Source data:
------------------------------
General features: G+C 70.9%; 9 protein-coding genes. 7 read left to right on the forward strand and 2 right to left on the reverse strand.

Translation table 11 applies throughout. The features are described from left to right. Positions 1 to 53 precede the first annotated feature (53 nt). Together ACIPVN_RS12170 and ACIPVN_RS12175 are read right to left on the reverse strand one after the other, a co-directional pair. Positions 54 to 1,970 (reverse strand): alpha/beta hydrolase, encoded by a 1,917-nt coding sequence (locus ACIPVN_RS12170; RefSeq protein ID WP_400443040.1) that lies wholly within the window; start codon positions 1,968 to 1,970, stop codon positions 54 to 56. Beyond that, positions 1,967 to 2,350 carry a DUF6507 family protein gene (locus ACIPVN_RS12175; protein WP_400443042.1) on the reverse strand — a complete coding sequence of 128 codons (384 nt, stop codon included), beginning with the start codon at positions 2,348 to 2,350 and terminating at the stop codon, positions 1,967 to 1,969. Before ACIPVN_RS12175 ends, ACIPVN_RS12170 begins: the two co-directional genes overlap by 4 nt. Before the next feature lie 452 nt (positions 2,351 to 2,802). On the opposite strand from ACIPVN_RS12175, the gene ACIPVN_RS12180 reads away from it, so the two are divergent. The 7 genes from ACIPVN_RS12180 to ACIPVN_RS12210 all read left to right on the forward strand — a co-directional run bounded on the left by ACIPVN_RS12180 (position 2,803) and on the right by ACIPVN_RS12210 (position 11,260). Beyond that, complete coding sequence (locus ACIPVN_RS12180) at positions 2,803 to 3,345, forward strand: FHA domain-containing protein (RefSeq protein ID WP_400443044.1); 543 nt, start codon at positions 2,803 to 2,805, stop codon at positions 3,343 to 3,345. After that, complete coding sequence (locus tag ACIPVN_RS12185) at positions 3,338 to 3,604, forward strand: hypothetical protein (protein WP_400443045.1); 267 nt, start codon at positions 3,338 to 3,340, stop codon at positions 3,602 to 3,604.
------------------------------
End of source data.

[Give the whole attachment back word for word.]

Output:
General features: G+C 70.9%; 9 protein-coding genes. 7 read left to right on the forward strand and 2 right to left on the reverse strand.

Translation table 11 applies throughout. The features are described from left to right. Positions 1 to 53 precede the first annotated feature (53 nt). Together ACIPVN_RS12170 and ACIPVN_RS12175 are read right to left on the reverse strand one after the other, a co-directional pair. Positions 54 to 1,970 (reverse strand): alpha/beta hydrolase, encoded by a 1,917-nt coding sequence (locus ACIPVN_RS12170; RefSeq protein ID WP_400443040.1) that lies wholly within the window; start codon positions 1,968 to 1,970, stop codon positions 54 to 56. Beyond that, positions 1,967 to 2,350 carry a DUF6507 family protein gene (locus ACIPVN_RS12175; protein WP_400443042.1) on the reverse strand — a complete coding sequence of 128 codons (384 nt, stop codon included), beginning with the start codon at positions 2,348 to 2,350 and terminating at the stop codon, positions 1,967 to 1,969. Before ACIPVN_RS12175 ends, ACIPVN_RS12170 begins: the two co-directional genes overlap by 4 nt. Before the next feature lie 452 nt (positions 2,351 to 2,802). On the opposite strand from ACIPVN_RS12175, the gene ACIPVN_RS12180 reads away from it, so the two are divergent. The 7 genes from ACIPVN_RS12180 to ACIPVN_RS12210 all read left to right on the forward strand — a co-directional run bounded on the left by ACIPVN_RS12180 (position 2,803) and on the right by ACIPVN_RS12210 (position 11,260). Beyond that, complete coding sequence (locus ACIPVN_RS12180) at positions 2,803 to 3,345, forward strand: FHA domain-containing protein (RefSeq protein ID WP_400443044.1); 543 nt, start codon at positions 2,803 to 2,805, stop codon at positions 3,343 to 3,345. After that, complete coding sequence (locus tag ACIPVN_RS12185) at positions 3,338 to 3,604, forward strand: hypothetical protein (protein WP_400443045.1); 267 nt, start codon at positions 3,338 to 3,340, stop codon at positions 3,602 to 3,604.